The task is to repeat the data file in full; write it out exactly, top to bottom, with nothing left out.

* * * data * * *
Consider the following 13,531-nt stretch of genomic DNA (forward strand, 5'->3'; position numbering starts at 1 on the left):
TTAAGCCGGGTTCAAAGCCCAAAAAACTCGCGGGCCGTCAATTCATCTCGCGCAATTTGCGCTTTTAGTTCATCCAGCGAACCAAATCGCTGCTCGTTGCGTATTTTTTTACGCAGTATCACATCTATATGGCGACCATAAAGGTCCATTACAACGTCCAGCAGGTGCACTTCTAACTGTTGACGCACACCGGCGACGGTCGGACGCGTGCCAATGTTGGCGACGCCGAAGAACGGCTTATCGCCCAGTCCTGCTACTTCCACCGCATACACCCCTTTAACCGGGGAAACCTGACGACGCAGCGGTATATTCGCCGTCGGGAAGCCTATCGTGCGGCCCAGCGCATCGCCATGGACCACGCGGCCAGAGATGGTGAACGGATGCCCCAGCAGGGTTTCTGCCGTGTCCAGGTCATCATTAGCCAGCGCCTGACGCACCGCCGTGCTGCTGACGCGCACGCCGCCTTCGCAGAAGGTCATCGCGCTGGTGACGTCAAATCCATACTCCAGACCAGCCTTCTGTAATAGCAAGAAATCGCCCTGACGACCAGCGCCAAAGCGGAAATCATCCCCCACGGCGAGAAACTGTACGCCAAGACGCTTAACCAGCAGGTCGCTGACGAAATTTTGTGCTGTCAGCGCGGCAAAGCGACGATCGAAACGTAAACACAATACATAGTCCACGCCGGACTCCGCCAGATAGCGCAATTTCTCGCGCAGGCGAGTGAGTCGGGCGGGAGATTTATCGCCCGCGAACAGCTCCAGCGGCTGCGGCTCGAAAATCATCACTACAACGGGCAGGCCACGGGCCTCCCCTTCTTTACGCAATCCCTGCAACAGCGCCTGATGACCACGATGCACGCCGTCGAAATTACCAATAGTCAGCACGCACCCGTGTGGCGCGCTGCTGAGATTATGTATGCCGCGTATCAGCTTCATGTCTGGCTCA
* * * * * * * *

Consider the following 13,531-nt stretch of genomic DNA (forward strand, 5'->3'; position numbering starts at 1 on the left):
TTAAGCCGGGTTCAAAGCCCAAAAAACTCGCGGGCCGTCAATTCATCTCGCGCAATTTGCGCTTTTAGTTCATCCAGCGAACCAAATCGCTGCTCGTTGCGTATTTTTTTACGCAGTATCACATCTATATGGCGACCATAAAGGTCCATTACAACGTCCAGCAGGTGCACTTCTAACTGTTGACGCACACCGGCGACGGTCGGACGCGTGCCAATGTTGGCGACGCCGAAGAACGGCTTATCGCCCAGTCCTGCTACTTCCACCGCATACACCCCTTTAACCGGGGAAACCTGACGACGCAGCGGTATATTCGCCGTCGGGAAGCCTATCGTGCGGCCCAGCGCATCGCCATGGACCACGCGGCCAGAGATGGTGAACGGATGCCCCAGCAGGGTTTCTGCCGTGTCCAGGTCATCATTAGCCAGCGCCTGACGCACCGCCGTGCTGCTGACGCGCACGCCGCCTTCGCAGAAGGTCATCGCGCTGGTGACGTCAAATCCATACTCCAGACCAGCCTTCTGTAATAGCAAGAAATCGCCCTGACGACCAGCGCCAAAGCGGAAATCATCCCCCACGGCGAGAAACTGTACGCCAAGACGCTTAACCAGCAGGTCGCTGACGAAATTTTGTGCTGTCAGCGCGGCAAAGCGACGATCGAAACGTAAACACAATACATAGTCCACGCCGGACTCCGCCAGATAGCGCAATTTCTCGCGCAGGCGAGTGAGTCGGGCGGGAGATTTATCGCCCGCGAACAGCTCCAGCGGCTGCGGCTCGAAAATCATCACTACAACGGGCAGGCCACGGGCCTCCCCTTCTTTACGCAATCCCTGCAACAGCGCCTGATGACCACGATGCACGCCGTCGAAATTACCAATAGTCAGCACGCACCCGTGTGGCGCGCTGCTGAGATTATGTATGCCGCGTATCAGCTTCATGTCTGGCTCA